While it was previously reported that Disney+ will bar marketing for preschool-aged users, Ferro confirmed that advertising will still be allowed for other children, compliant with the Children's Online Privacy Protection Act and subject to on-platform parental controls. Disney said it will not collect data for advertisers from its children users. But the family-friendly platform still has a significant portion of adult viewers, which Ferro called “AWOKs,” or “adults without kids,” to appeal to broader markets.
Ferro said Disney is taking the ad tier’s launch slow so that “when we're ready to go, it's going to be the experience that everyone expects from Disney, given that it is our namesake on the platform. But also some of our most historic content is on that platform.”
While some streamers, such as Peacock, have launched their ad-supported tiers with a small test group of advertisers, Disney+ will not follow suit. Ferro said they want to begin Disney+’s ad tier with a broad range of advertisers to avoid viewer fatigue, a lesson the company learned from recurring ads on Hulu.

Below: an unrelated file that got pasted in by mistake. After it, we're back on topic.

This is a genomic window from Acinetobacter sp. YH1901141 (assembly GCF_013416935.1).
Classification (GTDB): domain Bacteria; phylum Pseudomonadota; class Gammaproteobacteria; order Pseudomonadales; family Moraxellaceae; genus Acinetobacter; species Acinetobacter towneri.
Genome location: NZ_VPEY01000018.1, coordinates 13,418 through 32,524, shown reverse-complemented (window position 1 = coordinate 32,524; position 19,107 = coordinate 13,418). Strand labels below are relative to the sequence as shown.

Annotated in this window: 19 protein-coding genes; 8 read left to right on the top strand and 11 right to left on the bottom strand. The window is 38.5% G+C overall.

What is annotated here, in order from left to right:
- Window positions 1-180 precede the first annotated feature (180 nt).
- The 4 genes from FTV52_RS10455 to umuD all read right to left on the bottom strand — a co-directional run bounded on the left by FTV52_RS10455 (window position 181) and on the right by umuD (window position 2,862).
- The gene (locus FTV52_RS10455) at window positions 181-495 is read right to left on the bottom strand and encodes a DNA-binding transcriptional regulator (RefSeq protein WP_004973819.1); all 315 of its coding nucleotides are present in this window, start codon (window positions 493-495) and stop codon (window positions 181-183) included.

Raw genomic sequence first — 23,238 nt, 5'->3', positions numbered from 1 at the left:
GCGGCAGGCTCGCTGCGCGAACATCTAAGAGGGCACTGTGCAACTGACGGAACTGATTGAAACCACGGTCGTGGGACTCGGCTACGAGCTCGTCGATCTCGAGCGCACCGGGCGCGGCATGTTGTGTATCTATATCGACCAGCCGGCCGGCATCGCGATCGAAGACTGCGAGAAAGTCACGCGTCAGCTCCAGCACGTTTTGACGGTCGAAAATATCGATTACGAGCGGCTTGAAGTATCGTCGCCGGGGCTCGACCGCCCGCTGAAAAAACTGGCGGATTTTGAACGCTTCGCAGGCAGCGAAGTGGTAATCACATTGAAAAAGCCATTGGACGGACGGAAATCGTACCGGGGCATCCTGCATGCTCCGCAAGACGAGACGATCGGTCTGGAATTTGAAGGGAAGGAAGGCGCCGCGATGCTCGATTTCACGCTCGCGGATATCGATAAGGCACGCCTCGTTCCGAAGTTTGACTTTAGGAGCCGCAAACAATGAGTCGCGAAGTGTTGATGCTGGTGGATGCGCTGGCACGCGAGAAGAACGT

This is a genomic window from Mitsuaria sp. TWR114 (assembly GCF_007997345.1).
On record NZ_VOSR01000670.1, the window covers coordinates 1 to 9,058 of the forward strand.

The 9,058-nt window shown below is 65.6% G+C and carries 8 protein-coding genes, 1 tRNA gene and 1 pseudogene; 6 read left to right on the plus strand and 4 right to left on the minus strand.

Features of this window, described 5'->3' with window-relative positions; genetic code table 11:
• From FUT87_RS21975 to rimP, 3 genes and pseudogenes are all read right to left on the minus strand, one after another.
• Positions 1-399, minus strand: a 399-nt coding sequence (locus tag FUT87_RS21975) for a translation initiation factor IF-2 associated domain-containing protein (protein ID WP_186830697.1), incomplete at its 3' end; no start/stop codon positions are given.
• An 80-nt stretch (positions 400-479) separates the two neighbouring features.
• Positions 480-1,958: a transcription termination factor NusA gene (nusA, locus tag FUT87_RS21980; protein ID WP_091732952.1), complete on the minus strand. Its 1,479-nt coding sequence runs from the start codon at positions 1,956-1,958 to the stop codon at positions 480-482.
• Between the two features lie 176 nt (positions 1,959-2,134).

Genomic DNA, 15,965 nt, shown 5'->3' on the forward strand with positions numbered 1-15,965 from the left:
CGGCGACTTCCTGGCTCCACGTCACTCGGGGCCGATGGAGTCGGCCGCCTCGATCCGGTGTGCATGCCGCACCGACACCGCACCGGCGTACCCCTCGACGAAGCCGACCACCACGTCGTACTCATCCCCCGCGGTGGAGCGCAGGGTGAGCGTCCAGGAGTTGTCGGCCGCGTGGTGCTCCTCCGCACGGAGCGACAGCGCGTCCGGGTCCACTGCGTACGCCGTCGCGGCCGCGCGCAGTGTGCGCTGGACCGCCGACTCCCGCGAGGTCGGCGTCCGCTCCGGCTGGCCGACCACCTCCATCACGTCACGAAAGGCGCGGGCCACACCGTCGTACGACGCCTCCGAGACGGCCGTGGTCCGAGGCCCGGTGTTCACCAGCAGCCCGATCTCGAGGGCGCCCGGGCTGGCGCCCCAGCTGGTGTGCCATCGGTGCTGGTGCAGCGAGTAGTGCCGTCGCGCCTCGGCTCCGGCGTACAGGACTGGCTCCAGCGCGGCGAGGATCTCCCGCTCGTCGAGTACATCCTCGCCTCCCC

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Disney+’s ad-supported tier is expected to launch in the fourth quarter of 2022 and will be priced at a premium more than Hulu.
Ferro said Hulu remains “our general, entertainment-first, big, bold storytelling platform on serialized content,” which will complement the more niche programming on the Disney+ platform. Hulu remains the company’s guiding star in addressable advertising. Despite the sentiment that streaming is the sole source of income for networks, Ferro said around 40 to 45% of its upfront has gone to addressable advertising, consistent with last year and offset by strong numbers in its linear sports programming.
“Demand across linear continues to be strong,” Ferro said. “There are brands who really, that is foundationally important in their marketing mix, to make sure that they're investing and launching brands. There's no better way to launch a brand than broadcast television, and so, we continue to see tremendous demand in that space.”